Grow your own for British Food Fortnight – how to get started

September 28, 2017 5:29 pm Published by Leave your thoughts

Has British Food Fortnight inspired you to seek out, taste and enjoy some of the amazing produce grown and cooked in this country? From quinoa to curry, and pork pies to prosecco, Britain is home to an incredible array of foodstuffs. Whether grown on large farms and allotments, or foraged for on coasts, hills and forests, Britons are adept at turning nature’s gifts into wonderful food. Do you fancy joining in? Perhaps you’re deciding to grow your own too?

Grow your own: how to get started

Use our sprouting seeds to grow your own crisp, crunchy sprouts.

You can sprout your own seeds in the smallest of spaces.

Anyone can grow their own food – some of it, at least! Even the smallest flat has room to sprout seeds (see our blog about it here) or to grow microgreens on a windowsill. With a little more room, you might have space for a few pots and planters on a balcony or patio. Those with bigger gardens should be able to fit in a few rows of salad vegetables or some fruit bushes – while those who’ve struck it lucky with an allotment can more or less achieve self-sufficiency!

To get started, you need to do some research. Work out just how much space you have and where in your house or garden this space is. What kinds of fruit and vegetables will truly flourish in that space? Some plants need a greater depth of soil than others; some require particularly sunny and sheltered spots. Your soil should be (reasonably) appropriate for the crop you’ve got in mind – and your climate should be appropriate too. Most crops will manage in most soils, but if you’ve got a particularly extreme kind of soil (very thin or very clayey, for instance), you might need to think about using a raised bed. (And you’re probably not going to manage to grow chilli peppers in a chilly part of the country, unfortunately.)

Next, do a further check as to how labour-intensive growing these crops will be. Some fruit and vegetables require virtually nothing more than watering. Others need you out there digging, thinning out and banking up throughout the year.

The easiest crops to grow

For the most encouraging returns, we’d recommend these, as perhaps the very easiest crops to start off with:

A pile of fresh picked apples

Apples are a really easy fruit to grow, if you’ve got room for a tree.

  • Lettuce
  • Tomatoes
  • Raspberries
  • Strawberries
  • Apples
  • Chard
  • Herbs – thyme, rosemary and chives are pretty much unstoppable!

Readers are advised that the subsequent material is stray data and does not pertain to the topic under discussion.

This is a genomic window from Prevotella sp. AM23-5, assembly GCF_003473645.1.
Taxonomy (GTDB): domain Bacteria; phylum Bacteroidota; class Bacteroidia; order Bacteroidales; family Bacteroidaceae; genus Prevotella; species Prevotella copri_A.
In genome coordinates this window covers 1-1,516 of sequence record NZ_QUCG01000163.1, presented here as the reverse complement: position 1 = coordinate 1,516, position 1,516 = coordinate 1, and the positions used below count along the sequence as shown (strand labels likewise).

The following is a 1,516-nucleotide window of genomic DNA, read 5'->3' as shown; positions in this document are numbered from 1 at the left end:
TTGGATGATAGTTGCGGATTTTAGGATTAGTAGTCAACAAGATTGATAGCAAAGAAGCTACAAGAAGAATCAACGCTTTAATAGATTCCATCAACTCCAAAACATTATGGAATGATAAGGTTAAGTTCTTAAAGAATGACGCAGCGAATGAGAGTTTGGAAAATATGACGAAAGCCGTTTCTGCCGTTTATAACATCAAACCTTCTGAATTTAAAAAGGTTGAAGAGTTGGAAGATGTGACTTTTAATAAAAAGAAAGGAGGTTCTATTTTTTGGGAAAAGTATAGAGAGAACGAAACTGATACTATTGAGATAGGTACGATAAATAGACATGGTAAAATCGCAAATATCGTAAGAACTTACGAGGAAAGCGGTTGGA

Chosen your crops?

Now go buy some seeds! Your local garden centre is a good place to start, and while you’re there, you can pick up a bag or two of compost – unless you’ve got some homemade stuff all ready to go. If you’re just starting out, start a compost bin or pile at the same time. That way, you should have some good stuff waiting for you next year.

Dig for victory

If you’ve got a vegetable patch or an allotment, you’ll need a good spade. Digging is the foundation of all successful allotments: turning the soil over, aerating it, turning big lumps into a fine ‘tilth’ and removing weeds. Some gardeners spend the first year simply removing weeds from their patch, to have the soil in optimum condition for the next year!

Protect your tiny crops

Seed packets (and seasoned gardeners) will happily tell you which crops can be safely planted out straight into soil, and which need a few weeks of TLC inside, in little tubs or hothouses first. Never plant seeds out too early – they won’t recover from a poor start. You need to protect your crops when they’re at their most vulnerable, from slugs and other pests, as well as from extreme weather.

Don’t forget what you’ve done!

Once you’ve planted your seeds, make a clear note of what you’ve put where – and a date in your diary of any further work you need to do. Remember that unexpected weather conditions (a really hot spring, for example, or a terribly wet summer) can result in crops growing quite differently to their descriptions on seed packets. Be prepared to jump in and harvest early (or late), to add extra compost or more protection, and to take advice from anyone out there who’s done it before.

And finally – don’t forget to tune into Gardeners’ Question Time. Another truly great British institution.

 

 

 

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This post was written by Yzanne

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